An increase in COVID-19 cases across the nation has prompted the Centers for Disease Control and Prevention (CDC) to recommend everyone – including fully vaccinated individuals – once again wear masks in indoor public settings where transmissions are considered “substantial” or “high.” To determine your regions level of community transmission (state/county or metro areas) checkout the CDC’s COVID-19 Data Tracker.
Recent investigations of outbreaks of the Delta variant (the predominate variant in the United States) prompted the CDC’s latest interim public heath recommendations. The CDC is now recommending fully vaccinated individuals in non-healthcare settings protect themselves and others by:
- Wearing a mask in public indoor settings if they are in an “area of substantial or high transmission.”
- The CDC suggests that fully vaccinated people might choose to wear a mask, regardless of transmission level, particularly if they or someone in their household is immunocompromised or at increased risk for severe disease or if someone in their household is unvaccinated.
- Getting tested 3-5 days following a known exposure to someone with a suspected or confirmed case of COVID-19, regardless of whether they have symptoms, and wear a mask in public indoor settings for 14 days after exposure or until they receive a negative test result.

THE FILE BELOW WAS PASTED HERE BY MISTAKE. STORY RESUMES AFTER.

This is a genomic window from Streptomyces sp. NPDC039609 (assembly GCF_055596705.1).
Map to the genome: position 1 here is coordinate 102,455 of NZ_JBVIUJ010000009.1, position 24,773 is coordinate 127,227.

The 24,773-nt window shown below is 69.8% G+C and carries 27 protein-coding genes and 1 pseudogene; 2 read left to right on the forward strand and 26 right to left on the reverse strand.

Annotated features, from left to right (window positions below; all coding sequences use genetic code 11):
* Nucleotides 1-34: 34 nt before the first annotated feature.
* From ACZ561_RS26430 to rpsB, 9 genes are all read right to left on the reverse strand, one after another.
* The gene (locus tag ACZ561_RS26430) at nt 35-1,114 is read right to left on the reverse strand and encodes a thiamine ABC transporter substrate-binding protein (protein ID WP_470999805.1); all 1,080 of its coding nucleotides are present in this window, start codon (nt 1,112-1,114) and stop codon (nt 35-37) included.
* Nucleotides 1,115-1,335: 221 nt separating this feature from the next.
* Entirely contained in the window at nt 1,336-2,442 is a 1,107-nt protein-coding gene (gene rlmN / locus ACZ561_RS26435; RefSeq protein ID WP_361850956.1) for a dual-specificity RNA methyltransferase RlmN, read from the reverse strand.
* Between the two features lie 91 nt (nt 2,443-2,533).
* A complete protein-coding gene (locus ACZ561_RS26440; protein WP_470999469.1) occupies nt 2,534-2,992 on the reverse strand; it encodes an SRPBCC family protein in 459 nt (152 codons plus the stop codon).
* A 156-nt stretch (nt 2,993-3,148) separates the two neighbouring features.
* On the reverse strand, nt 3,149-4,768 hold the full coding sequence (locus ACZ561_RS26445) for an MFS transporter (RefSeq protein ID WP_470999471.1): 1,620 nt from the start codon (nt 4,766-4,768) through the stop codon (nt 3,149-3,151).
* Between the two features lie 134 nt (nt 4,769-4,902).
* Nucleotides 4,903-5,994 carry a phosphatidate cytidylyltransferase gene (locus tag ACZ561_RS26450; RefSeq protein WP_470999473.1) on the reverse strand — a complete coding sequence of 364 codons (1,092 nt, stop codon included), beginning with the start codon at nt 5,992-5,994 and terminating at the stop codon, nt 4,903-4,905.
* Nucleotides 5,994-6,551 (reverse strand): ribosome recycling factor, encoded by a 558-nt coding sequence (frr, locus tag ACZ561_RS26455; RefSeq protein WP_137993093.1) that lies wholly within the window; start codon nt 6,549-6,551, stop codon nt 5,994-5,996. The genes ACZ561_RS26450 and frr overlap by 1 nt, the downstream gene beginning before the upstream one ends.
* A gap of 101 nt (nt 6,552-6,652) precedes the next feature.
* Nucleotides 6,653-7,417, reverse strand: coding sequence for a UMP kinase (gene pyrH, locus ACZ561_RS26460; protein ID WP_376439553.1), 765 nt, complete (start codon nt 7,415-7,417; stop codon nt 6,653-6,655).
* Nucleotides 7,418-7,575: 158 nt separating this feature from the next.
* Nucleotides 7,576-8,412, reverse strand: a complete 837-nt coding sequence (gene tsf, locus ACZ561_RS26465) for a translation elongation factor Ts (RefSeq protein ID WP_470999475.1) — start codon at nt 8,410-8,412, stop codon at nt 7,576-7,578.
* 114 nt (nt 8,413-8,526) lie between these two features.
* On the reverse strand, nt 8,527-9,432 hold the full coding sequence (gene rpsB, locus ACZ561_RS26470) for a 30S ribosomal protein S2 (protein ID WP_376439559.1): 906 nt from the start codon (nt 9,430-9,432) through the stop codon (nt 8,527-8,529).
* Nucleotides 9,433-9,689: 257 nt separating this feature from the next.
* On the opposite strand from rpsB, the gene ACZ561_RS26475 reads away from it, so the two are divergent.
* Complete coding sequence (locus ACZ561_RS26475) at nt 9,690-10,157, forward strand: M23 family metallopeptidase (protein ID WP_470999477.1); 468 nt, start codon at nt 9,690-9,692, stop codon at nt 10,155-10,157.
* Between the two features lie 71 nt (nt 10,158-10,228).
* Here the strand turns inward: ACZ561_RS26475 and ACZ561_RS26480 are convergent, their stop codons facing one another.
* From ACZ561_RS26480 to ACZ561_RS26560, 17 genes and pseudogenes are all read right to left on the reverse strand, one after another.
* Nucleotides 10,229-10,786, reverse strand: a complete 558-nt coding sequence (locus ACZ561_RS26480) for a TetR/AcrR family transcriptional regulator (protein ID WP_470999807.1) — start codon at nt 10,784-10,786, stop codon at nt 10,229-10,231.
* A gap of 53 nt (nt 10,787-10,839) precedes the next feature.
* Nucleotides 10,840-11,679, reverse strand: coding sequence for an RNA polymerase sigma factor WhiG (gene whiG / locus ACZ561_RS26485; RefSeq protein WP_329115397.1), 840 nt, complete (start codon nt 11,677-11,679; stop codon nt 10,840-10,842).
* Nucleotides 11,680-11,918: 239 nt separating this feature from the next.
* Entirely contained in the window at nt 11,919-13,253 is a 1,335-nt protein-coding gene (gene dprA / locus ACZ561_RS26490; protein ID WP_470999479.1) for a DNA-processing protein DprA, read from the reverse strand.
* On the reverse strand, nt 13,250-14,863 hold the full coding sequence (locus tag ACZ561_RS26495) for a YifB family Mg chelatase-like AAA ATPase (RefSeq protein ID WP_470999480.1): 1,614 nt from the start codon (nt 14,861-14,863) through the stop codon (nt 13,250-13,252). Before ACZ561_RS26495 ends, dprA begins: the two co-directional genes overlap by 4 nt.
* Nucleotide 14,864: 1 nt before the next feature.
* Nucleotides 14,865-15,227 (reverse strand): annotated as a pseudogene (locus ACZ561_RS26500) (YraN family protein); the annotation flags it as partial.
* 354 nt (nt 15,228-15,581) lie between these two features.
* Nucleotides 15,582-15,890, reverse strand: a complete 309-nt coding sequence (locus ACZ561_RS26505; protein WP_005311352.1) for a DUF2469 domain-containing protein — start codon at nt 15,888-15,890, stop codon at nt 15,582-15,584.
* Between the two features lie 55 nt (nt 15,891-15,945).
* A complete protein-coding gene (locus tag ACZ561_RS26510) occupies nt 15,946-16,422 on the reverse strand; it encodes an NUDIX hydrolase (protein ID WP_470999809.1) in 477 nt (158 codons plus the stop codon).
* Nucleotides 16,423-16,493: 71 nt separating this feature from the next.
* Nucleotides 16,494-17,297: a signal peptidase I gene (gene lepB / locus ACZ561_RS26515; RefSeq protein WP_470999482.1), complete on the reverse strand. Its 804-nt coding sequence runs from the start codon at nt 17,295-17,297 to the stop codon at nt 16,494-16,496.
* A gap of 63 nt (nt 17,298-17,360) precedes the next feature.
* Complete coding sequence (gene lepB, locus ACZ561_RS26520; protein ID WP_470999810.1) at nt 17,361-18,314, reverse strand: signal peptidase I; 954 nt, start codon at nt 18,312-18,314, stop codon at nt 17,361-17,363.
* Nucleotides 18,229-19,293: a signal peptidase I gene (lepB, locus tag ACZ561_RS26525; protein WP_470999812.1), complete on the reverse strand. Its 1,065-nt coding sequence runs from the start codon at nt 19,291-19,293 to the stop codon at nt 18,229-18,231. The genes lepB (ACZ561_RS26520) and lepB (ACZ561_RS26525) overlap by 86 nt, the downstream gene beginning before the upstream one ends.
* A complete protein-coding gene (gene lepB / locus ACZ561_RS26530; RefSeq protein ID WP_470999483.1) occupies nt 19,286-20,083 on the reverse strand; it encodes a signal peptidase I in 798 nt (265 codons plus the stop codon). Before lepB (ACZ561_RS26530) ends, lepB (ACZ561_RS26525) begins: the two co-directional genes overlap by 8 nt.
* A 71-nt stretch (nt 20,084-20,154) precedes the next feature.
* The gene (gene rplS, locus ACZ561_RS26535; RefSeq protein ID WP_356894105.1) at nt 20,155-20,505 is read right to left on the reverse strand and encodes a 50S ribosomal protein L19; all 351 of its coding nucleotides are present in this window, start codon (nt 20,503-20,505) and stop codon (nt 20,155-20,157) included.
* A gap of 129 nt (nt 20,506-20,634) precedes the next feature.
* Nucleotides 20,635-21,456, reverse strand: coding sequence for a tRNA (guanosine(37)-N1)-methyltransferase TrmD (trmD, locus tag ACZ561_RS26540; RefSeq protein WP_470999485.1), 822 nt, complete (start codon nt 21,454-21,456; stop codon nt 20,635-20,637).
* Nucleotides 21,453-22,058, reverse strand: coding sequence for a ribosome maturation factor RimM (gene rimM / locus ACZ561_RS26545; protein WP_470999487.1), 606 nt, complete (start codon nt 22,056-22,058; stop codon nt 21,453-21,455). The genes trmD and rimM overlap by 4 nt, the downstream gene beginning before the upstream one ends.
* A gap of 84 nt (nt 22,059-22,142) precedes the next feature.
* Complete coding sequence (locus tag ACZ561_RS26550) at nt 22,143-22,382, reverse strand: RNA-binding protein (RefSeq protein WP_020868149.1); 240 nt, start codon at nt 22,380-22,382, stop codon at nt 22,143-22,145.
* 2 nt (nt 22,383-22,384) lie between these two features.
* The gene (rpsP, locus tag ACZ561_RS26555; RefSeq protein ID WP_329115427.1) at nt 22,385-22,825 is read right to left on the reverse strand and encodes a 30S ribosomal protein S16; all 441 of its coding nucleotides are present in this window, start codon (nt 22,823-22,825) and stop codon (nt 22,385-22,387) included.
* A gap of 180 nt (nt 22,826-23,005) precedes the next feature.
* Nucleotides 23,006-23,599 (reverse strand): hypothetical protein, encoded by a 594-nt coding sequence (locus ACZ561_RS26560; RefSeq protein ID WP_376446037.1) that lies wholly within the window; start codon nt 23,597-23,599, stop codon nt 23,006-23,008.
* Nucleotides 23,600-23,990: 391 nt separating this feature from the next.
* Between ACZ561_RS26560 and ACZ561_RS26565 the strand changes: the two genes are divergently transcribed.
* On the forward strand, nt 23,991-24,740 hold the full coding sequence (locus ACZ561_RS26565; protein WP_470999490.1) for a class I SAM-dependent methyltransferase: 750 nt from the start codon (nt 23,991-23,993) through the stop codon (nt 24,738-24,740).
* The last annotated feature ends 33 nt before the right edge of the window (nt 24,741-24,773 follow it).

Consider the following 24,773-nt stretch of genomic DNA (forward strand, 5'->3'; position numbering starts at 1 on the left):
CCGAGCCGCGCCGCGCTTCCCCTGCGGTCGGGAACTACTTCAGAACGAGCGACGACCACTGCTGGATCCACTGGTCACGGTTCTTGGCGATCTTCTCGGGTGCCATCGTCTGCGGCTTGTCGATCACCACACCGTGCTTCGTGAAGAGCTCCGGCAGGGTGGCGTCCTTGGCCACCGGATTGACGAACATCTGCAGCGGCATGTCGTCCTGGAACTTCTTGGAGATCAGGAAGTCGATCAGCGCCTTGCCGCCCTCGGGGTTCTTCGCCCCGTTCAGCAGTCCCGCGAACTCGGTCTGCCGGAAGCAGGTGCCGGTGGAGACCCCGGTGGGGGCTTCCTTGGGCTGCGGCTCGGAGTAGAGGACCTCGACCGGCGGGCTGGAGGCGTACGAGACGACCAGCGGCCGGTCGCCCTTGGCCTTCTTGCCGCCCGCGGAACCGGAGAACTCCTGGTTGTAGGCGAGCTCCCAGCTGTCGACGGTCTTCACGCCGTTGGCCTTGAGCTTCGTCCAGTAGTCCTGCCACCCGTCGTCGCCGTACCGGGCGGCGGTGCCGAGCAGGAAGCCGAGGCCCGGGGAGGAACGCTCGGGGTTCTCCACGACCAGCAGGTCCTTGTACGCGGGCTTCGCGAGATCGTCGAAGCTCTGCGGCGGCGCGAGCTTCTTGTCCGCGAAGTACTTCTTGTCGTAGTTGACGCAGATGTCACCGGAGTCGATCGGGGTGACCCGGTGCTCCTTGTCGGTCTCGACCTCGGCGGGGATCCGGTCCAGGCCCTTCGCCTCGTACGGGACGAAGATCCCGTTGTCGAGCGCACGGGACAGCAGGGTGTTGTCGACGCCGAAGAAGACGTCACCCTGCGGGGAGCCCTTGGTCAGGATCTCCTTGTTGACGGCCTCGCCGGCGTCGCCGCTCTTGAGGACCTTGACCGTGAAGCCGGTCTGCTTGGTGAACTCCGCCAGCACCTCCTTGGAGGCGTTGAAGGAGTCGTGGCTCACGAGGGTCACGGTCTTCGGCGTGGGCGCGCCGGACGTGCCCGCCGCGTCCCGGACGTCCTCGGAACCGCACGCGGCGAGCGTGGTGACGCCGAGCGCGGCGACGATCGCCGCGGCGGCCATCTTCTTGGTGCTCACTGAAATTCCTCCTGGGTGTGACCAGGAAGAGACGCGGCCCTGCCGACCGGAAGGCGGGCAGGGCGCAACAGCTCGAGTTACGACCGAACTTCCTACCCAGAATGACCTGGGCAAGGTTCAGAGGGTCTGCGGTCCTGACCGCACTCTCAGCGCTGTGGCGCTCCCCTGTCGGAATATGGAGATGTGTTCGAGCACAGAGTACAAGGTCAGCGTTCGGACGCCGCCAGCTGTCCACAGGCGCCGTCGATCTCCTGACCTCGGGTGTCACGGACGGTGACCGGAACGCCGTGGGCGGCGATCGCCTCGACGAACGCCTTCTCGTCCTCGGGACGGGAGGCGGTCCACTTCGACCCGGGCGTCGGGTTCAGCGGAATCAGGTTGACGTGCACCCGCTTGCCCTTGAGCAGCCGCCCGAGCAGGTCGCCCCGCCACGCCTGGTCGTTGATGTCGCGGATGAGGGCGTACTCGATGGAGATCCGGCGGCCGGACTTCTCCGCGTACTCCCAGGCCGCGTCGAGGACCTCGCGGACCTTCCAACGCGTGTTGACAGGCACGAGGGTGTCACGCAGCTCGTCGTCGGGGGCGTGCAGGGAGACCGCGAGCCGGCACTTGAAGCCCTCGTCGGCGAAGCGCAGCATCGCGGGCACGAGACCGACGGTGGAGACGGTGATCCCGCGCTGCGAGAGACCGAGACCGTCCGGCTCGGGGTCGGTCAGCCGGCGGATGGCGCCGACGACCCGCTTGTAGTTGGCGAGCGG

The California Department of Public Health issued the same guidance as CDC the next day. While CDC and CDPH recommendations are not mandatory, they do carry significant weight. Employers should expect changes to OSHA directives at the state and federal levels in the coming days and weeks. To ensure compliance with updating state and local guidelines, employers should also continue to monitor state and local public health announcements. Communicating with employees is also key.
Reminding employees that federal, state, and local guidance is based on varying transmissions rates may help workers understand the fluid nature of public health guidelines. This may also help to avoid confusion or distraction caused by changes in workplace protocols due to fluctuating state/community transmission rates.